The Registrar's office scheduled the final for Monday, 15 March, from 7 to 10 pm, in HSS 2250, the same room in which the lectures are given. Here is an online copy.
An online review of the course is now available, as is a previous year's final (but that course was quite different from this one). You may also find chapter 15 of Sethi useful.
There will be a review session from 10 to 12 am in Center 216 on Saturday, 13 March.
The final exam will cover the whole course and will be weighted 50%. After some discussion with students, we have decided to take the maximum of two weights for the remaining 50%: homework at 35% and midterm at 15%, or else 25% each. The structure of the final will be similar to the midterm, with probably fewer historical questions, and with some emphasis on functional and logic programming.
Instructions for Prolog on ieng9 are available, as are Instructions for BinProlog at CSE.
We are providing webboards for discussing homework problems; click below for
Here is a link to the previous version of this class, which you may find useful for exams, etc., though this year differs in some significant ways.
Please do not ask the TAs, grader, or professor for help doing your homework; this is not fair to other students. Of course, it is acceptable - indeed, it is encouraged! - to ask questions about the content of the course. And naturally you can also ask about bugs in the homework questions (if there are any). Also please check the website before asking us administrative questions; the chances are good that the answer is already here.
Past classes have seen homework answers with strongly overlapping content. In this class, a grade of zero will be assigned for such answers, and there will be more drastic consequences for repeat offenders. You can talk with other students about how to approach homework problems, but you are not allowed to work together on solutions. See the Integrity of Scholarship Agreement, by Scott Baden, and UCSD's official policies on Plagariasm; see also the most recent amended policy (sorry, it's in MS Word). You are expected to abide by these rules; failure to do so can have very serious consequences.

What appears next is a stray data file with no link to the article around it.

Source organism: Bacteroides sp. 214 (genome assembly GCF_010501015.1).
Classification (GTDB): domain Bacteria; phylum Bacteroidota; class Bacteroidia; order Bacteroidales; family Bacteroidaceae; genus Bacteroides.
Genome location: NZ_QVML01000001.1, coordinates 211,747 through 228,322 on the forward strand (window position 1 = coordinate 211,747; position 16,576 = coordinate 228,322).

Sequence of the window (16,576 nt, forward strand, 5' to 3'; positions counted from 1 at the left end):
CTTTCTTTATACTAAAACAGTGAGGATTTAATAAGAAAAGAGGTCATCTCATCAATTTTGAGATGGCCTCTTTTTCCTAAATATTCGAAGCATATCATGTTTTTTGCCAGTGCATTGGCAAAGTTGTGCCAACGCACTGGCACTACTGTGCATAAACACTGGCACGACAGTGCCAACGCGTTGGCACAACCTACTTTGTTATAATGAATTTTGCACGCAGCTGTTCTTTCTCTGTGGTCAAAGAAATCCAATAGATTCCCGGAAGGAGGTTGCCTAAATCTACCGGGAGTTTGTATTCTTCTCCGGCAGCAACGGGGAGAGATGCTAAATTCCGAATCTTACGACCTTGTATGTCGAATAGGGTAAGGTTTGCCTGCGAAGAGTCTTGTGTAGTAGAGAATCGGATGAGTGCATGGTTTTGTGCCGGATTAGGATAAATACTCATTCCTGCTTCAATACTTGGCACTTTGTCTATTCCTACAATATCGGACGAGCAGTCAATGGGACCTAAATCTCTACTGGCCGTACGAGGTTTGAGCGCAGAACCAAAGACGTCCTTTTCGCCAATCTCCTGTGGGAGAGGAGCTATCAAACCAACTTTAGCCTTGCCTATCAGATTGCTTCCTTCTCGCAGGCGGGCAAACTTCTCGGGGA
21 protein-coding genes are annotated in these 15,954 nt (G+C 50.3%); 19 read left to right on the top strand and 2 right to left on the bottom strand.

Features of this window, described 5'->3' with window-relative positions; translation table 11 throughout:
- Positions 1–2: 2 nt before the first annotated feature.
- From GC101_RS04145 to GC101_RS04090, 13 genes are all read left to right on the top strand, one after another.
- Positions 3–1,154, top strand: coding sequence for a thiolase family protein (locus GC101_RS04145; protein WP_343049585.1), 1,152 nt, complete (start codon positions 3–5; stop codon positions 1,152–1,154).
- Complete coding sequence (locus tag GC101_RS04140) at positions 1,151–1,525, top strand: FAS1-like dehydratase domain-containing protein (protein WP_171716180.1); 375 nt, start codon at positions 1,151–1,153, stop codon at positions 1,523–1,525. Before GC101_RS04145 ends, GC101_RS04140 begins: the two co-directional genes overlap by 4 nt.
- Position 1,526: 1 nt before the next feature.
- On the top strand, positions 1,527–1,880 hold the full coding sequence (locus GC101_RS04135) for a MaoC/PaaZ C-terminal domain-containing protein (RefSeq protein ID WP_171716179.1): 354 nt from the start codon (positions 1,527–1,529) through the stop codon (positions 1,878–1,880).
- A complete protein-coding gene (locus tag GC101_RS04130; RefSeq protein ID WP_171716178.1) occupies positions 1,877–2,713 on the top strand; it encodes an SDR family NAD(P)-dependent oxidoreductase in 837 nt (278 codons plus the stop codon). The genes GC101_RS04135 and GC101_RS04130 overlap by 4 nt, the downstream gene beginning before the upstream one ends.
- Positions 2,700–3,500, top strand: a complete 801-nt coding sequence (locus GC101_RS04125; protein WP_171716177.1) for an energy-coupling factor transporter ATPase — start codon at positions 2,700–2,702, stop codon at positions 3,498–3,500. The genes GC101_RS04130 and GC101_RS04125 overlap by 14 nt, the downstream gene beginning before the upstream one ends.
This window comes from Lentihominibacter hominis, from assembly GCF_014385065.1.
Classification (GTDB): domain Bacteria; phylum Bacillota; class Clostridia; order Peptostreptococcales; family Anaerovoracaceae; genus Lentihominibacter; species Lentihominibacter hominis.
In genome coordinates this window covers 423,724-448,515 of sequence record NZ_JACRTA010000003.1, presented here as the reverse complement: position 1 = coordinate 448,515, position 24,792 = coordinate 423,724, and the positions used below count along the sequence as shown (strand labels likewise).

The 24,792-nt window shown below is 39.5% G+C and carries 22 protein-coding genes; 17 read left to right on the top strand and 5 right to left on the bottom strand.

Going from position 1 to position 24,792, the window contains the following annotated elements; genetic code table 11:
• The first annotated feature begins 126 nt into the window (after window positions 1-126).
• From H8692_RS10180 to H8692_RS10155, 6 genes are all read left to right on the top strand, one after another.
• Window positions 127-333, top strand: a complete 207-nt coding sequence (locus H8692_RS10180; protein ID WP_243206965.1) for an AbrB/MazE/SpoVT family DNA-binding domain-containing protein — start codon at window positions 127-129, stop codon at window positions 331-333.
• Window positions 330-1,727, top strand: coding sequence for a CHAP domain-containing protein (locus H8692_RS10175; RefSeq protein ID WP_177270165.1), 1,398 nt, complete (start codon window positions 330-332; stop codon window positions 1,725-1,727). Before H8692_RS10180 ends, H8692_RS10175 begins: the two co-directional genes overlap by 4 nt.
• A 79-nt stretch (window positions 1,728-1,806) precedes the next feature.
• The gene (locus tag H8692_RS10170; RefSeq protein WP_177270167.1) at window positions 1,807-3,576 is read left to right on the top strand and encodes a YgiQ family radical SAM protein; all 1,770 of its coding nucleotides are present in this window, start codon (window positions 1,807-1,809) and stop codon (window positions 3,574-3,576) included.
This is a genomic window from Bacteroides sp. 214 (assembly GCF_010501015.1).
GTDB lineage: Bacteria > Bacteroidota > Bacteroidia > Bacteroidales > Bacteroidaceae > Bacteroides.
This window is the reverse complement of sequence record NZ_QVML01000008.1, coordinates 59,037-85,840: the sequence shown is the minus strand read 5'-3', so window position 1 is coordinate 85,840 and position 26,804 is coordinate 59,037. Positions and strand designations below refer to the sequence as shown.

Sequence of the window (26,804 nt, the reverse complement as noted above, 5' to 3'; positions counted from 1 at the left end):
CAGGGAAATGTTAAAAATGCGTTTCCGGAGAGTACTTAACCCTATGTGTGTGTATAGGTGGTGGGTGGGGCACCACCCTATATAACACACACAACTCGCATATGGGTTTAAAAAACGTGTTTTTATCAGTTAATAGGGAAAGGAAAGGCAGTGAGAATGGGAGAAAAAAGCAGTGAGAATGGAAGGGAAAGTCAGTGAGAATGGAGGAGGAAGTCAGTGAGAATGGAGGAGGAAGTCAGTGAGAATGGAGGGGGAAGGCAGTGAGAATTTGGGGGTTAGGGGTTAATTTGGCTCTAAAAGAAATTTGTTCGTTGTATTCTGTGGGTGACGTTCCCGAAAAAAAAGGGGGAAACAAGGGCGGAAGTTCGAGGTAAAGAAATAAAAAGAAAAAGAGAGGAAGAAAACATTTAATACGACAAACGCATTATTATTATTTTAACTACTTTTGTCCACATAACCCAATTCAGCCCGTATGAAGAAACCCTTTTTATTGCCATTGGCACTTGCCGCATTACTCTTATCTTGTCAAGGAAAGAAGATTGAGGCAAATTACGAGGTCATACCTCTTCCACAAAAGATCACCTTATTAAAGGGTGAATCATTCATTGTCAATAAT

In addition to the usual topics, this course will include some formal methods and a little on social and historical aspects. We consider what languages are, how they are used, what they mean, and how and why they differ, rather than focus exclusively on programming.
The following is required:
The following books are recommended:
Grades will be based on 50% for the final, 25% for the homework, and 25% for the midterm (subject to modification as I get to know the class better).
The class TAs are Sean O'Rourke (office hours: Thursday 9:00-10:30 AM in EBU1 6307), and Fox Harrell (office hours: Tuesday 8:30 - 9:30 AM, in EUB1 6307A); both are doctoral students in CSE.
Prerequesites for this class are CSE 100, CSE 20, CSE 12, and one of the basic programming courses. If you are not familiar with the discrete mathematics in CSE 20, you should review it; a good textbook is Discrete Mathematics with Applications, by Susanna Epp (Brooks/Cole 1999).
If you find bugs in the lecture notes or the textbook, please send me email, because I want to include a comprehensive bug list in the class notes.